You can take an extra sweater with you when you go out, if you are not sure if you will be warm enough on your trunk. Then if you are cold, put on your extra sweater for an additional layer of insulation.

You can also start out by wearing two or more layers and removing layers as you heat up. If you get cold, put a layer back on. It is much better to remove a layer when you are warm, than to sweat into the layer and get it wet.

For example, if I am carrying my camera gear in my backpack and I'm meeting someone for a coffee before we shoot, I will immediately start to "de-layer" as soon as I go inside. I do this because I know I have been generating lots of heat carrying my gear, possibly even getting my insulation damp from sweat. De-layering not only allows me to not overheat and to not sweat into my insulation while inside, but also to let my layers dry more quickly than if I had not de-layered. If I didn't do this, I would be nice and toasty on the way to the meet-up, but as soon as I stepped outside for the shoot, I would start to freeze because my layers would now be wet (or even only damp). What the frack? I was warm on the way down!

If you only have one layer, then your options to regulate your heat loss is very limited and you are much more likely to sweat into it than not.

Here is an example. You can see I am wearing three layers in this photo: a turtleneck poly shirt, a poly fleece on top of the turtleneck, and then an insulated jacket. I could easily add more layers by wearing a thin poly undershirt, and/or a thicker fleece sweater between the top shirt and the jacket.

Staying Warm 97


When I talk about layers and insulation, I am not just talking about sweaters or jackets. The "thickness" and "layer" principles apply to your hands, feet, neck, head, and every other part of your body. I have already mentioned that I often wear thin "liners" or kids gloves under my regular gloves, but I also will wear a really thin hat under my normal hat, or, wear a hat and if I am cold, pull up my hoodie over it. Pulling up a hood also helps insulate your neck.

One great little piece of gear is a Buff. They are thin pieces of insulation that can be used as an extra layer:

On your neck:
Staying Warm 26

Up over your face:
Staying Warm 25

Around your neck and head:
Staying Warm 24

Around your neck and head under a toque:
Staying Warm 23


Worth a special mention, I think, is wearing gloves just as you start to get cold hands. I find many people complain about cold hands between 5 C and 0 C because they think it is too warm to wear their big, heavy winter gloves. For many people, those thin glove liners are just the right thickness to wear in this temperature range and they roll up nicely into your pocket so you don't forget to bring them along!

So don't forget to apply this thinking to all parts of your body where you get cold.

I mentioned surface area above, and in particular mittens versus gloves. Mittens are much warmer than gloves because they have a smaller surface area that is exposed to the cold. The trouble with mittens is that you lose the dexterity of your fingers while wearing them.

However, mittens work especially well for me when I wear the glove liners I just mentioned. By wearing them under my mittens, I can whip my mittens off, do some fine finger work (taking pictures, waxing skis, etc.), and then pull them back on without getting too cold on my fingers.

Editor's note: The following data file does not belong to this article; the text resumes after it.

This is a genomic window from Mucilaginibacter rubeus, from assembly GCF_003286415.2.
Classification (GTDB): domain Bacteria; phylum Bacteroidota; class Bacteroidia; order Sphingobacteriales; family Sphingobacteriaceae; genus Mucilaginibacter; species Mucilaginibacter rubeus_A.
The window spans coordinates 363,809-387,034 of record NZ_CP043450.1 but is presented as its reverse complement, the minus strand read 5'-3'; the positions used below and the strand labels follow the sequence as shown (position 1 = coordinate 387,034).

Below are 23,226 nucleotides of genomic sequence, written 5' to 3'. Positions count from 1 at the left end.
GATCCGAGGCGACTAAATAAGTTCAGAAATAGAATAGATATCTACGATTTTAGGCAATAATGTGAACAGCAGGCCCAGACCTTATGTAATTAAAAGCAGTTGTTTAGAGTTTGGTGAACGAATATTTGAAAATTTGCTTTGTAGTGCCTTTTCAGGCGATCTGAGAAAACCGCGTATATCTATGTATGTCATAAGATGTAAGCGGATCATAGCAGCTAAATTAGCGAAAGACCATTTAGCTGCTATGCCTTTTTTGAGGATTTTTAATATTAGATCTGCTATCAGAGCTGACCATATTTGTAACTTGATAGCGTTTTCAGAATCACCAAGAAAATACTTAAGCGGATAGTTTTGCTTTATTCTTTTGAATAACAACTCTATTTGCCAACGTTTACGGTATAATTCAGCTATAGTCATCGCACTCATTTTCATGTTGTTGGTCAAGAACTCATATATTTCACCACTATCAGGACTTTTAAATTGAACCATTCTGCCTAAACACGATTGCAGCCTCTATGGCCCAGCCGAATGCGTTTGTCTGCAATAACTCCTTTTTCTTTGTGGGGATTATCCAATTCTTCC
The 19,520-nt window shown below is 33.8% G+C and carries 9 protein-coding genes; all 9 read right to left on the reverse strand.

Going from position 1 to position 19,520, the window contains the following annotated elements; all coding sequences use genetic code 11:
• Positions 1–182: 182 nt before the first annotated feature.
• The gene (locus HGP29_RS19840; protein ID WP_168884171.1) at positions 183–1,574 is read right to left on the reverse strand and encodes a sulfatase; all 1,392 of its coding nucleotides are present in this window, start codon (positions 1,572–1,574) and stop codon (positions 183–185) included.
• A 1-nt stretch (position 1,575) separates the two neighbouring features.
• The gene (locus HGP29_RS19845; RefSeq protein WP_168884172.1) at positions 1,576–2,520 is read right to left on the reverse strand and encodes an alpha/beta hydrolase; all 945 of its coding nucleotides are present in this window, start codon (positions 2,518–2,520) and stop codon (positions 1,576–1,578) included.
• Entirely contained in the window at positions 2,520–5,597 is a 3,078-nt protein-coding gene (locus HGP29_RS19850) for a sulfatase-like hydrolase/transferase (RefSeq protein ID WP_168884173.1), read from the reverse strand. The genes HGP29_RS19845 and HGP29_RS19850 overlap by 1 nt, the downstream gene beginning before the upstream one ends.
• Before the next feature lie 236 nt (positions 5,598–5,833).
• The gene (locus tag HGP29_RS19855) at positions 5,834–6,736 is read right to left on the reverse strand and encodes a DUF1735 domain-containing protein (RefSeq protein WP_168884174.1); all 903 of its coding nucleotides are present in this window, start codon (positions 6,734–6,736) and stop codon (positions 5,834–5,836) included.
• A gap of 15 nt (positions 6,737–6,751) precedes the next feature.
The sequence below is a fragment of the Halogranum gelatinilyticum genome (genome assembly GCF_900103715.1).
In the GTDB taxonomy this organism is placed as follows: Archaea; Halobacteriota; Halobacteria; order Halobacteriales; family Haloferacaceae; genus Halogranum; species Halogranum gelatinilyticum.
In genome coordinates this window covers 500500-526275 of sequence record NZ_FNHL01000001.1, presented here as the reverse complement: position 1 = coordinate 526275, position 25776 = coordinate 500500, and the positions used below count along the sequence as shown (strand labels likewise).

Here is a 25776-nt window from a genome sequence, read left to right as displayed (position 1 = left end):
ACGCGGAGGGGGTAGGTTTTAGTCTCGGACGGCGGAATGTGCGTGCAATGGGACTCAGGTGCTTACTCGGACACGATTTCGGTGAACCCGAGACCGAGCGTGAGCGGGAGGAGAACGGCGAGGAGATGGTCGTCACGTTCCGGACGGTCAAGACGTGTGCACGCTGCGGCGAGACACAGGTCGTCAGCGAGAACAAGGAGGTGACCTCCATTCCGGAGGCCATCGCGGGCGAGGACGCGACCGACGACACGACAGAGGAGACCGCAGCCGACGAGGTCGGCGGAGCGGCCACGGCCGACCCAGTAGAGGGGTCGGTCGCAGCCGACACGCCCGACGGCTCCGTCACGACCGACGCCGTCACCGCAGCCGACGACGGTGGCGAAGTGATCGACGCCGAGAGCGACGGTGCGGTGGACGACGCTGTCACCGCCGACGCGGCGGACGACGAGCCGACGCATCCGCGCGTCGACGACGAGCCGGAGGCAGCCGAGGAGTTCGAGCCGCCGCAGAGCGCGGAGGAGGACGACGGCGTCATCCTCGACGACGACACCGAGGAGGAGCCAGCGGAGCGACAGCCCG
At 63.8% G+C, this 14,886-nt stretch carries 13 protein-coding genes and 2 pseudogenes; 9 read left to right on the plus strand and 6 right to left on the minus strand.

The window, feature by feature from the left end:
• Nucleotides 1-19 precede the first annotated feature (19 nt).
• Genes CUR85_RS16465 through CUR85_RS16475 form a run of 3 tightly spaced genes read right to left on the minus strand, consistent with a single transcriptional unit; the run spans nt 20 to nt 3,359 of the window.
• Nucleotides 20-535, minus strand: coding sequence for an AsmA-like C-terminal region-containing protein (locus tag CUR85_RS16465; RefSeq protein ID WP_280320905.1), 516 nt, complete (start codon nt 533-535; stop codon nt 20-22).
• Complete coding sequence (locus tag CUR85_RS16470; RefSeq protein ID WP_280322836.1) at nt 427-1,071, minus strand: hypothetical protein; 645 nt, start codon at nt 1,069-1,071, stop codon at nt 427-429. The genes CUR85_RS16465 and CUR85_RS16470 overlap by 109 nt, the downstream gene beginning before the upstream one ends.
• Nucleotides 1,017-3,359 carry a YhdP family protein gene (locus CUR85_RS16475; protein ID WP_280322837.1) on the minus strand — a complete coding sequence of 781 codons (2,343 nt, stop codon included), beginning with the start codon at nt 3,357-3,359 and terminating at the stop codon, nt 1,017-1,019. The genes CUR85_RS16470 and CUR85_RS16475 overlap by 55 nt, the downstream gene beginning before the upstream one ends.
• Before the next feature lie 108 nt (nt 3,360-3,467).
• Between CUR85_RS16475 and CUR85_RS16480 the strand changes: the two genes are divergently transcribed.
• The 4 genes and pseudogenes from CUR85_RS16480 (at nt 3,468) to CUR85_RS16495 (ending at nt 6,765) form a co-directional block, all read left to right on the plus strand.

Glove liners or thin knit gloves:
Staying Warm 33

Mittens on over the glover liners:
Staying Warm 32

The final product (note the draft strap on the wrist):
Staying Warm 28

A special comment for photographers: depending on how cold it is and how long I am shooting, I may upgrade my glove liners to gardening gloves or cross-country ski gloves. They have more insulation and typically are more "grippy" which helps when fiddling with camera parts, yet are still thin enough to fit inside my large mittens for when I am not actually shooting.

You need to watch out for compression of your layers because compressing an insulator reduces its ability to keep you warm. Compressing a layer reduces its thickness, meaning more heat will "leak" out. Socks in particular are prone to compression on the underside of your foot, so you may need thicker socks than you think. Be very careful not to go with too thick a layer, though. You may restrict blood flow, and restricting blood flow will cause all sorts of problems!

If you cannot put on another sock, then take a look at your shoes or boots. Many shoes have thin soles and you will lose heat through them fairly quickly. If you have to wear dress shoes, try putting on overshoes, like the NEOS I mentioned in an above photo. I use NEOS over my hiking boots when I am standing around on the snow. I find that extra layer of insulation is just enough to keep my feet nice and warm, and I can easily de-layer if I go inside. I also use them when I am heading to a formal function and wearing my dress shoes. They keep my feet warm and toasty and it is very easy to pull them off when I get to where I am going.

Wear is another issue you need to watch out for. Gloves and socks are particularly prone to wear and you can end up feeling surprisingly colder than you thought you would feel.

So in summary: the thicker the insulator, the warmer you will be. You just need to remember to cover-up everywhere, and not just your trunk.


The complete Keeping Warm series is here:

Keeping Warm: Summary
Keeping Warm: Insulation Thickness
Keeping Warm: Dryness
Keeping Warm: Wind